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Art in the Arctic

SALT is a yearlong music and art extravaganza on a remote beach in Arctic Norway that offers a new way to think about festival events. Words by Mandi Keighran.

Art in the Arctic


October 17th, 2014



Founded by Erlend Mogård-Larsen and Helga-Marie Nordby, SALT is a yearlong music and art extravaganza that launched this September on what has to be one of the world’s most dramatic stages: a lonely two-kilometre stretch of beach on Sandhornøya, a Norwegian island with a population of just 350 in the Arctic circle.

Here, overlooked by a vertiginous black-rock mountain, and surrounded by a raw, expansive landscape of ocean and snow-capped mountains, sit three primitive architectural structures designed by Finnish architects Sami Rintala and inspired by the traditional Arctic fiskehjelle (fish drying rack).



“Before oil, the fish rack was the heart of the Norwegian economy,” says SALT’s manager, Andreas Førde. “When I first saw the first frames go up, I got goosebumps – Erlend and I had talked about it for so long and it was finally happening.” There’s the world’s largest sauna (which also functions as a performance space and bar), a services building with showers and toilets (a cor-ten steel clad triangular building, and the only permanent structure at SALT), and the Gildehallen – also known as the Arctic Cathedral – an impressive 140-metre-long, 12-metre-high A-frame structure that serves as the main event space, and was unfortunately badly damaged in a recent storm (the organisers are currently working on re-building the space).

And, there’s a series of sculptural accommodation pods – some designed by students during a workshop earlier in the year, and others inspired by traditional Sami Njalla tents and designed by artist and architect Joar Nango in collaboration with architect Tone Selmer-Olsen.



Over 8,000 visitors attended SALT’s opening, taking a thirty-minute boat from Bodø, a two-hour flight from Oslo, the last stop on Norway’s rail network and the closest urban centre to Sandhornøya. There were performances under the northern lights by the Arctic Symphony Orchestra and Alabama-born outsider artist Lonnie Holley, and a film installation in the Gildehallen by renowned Chinese artist Yang Fudong.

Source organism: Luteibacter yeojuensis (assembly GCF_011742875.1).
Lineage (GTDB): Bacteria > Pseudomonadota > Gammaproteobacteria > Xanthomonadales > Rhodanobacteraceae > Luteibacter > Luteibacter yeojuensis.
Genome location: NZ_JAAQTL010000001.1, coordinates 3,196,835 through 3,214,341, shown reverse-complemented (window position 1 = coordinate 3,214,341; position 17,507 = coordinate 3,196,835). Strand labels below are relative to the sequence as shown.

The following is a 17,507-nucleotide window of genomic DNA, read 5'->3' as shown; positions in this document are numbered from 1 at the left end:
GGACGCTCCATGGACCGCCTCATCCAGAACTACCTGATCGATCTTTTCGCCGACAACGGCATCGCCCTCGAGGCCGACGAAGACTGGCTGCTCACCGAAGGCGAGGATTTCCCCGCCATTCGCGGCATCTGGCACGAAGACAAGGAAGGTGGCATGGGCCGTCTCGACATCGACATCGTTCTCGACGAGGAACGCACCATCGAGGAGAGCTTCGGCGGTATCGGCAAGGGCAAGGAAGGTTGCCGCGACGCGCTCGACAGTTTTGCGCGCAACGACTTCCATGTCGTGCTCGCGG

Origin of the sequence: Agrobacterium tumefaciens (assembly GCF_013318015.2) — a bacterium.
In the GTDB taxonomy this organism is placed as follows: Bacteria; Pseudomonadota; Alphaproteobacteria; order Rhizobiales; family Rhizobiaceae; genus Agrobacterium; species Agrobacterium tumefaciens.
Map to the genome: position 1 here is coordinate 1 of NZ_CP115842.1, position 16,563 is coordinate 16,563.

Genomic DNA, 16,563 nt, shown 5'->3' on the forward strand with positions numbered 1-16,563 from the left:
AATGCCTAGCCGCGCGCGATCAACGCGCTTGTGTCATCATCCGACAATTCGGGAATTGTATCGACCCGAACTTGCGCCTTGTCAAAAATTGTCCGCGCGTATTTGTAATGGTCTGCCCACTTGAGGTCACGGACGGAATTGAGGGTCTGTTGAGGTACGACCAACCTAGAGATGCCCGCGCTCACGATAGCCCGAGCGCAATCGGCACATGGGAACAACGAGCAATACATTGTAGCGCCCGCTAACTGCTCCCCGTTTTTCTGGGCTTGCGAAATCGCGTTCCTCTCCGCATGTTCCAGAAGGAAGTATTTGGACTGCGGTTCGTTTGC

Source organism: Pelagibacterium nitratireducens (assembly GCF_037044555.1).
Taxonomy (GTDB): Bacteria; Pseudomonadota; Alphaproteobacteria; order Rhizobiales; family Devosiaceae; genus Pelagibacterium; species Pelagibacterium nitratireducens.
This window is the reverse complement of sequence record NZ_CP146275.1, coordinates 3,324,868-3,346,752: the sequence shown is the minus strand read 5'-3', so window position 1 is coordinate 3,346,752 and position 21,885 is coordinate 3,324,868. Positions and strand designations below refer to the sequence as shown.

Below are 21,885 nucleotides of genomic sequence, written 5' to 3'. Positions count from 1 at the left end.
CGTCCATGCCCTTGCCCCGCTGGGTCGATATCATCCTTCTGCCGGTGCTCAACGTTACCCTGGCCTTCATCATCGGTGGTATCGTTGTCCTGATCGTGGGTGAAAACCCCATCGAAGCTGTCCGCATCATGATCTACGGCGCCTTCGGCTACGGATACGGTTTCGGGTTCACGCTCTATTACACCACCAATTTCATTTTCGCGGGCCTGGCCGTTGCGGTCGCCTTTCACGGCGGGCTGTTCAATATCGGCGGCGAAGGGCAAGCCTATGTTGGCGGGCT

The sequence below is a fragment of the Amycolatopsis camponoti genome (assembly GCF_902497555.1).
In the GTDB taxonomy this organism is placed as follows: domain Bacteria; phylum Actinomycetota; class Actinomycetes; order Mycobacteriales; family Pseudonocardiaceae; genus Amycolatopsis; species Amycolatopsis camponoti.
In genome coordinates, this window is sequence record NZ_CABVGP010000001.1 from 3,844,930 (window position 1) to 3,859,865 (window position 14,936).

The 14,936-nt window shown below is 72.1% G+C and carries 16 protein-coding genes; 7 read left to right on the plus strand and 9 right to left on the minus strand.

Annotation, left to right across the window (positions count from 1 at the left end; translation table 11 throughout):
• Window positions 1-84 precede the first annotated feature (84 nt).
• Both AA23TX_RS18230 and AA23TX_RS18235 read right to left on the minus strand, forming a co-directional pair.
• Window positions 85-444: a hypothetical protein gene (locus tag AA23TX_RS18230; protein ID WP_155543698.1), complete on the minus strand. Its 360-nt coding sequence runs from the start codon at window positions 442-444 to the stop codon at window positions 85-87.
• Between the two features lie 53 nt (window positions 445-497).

Over the next year – pending the successful rebuilding of the Gildehallen – there are plans for avant-garde electronica, a heavy metal night on the winter solstice, orchestral performances, a climate change convention, and a host of epic art installations. As yet, however, very little has actually been confirmed. Surprisingly, this doesn’t seem to be much of an issue at all. While the programme is certainly part of the attraction of SALT, it easily takes second place to the opportunity to spend time in this remote corner of the world.




“Lots of people have crazy ideas,” says Stian Antonson, a tattooed and dreadlocked chainsaw-carving champion and metal musician in charge of construction at SALT. “When Erlend has a crazy idea, though, it will happen.”

Over the next eight years, SALT – including its portable structures – will travel to various locations around the Arctic Circle, from Nuuk in Greenland to the Faroe Islands and Spitsbergen in Svalbard. The festival is inspired by the movement of animals and the seasonal rhythms of the Arctic landscape, and aims to leave no traces in its wake. As Mogård-Larsen says: “It’s a very interesting thing to expand an idea that is usually achieved in a day to a whole year”.



Mandi Keighran is the Editor-at-large of Indesign, based in London


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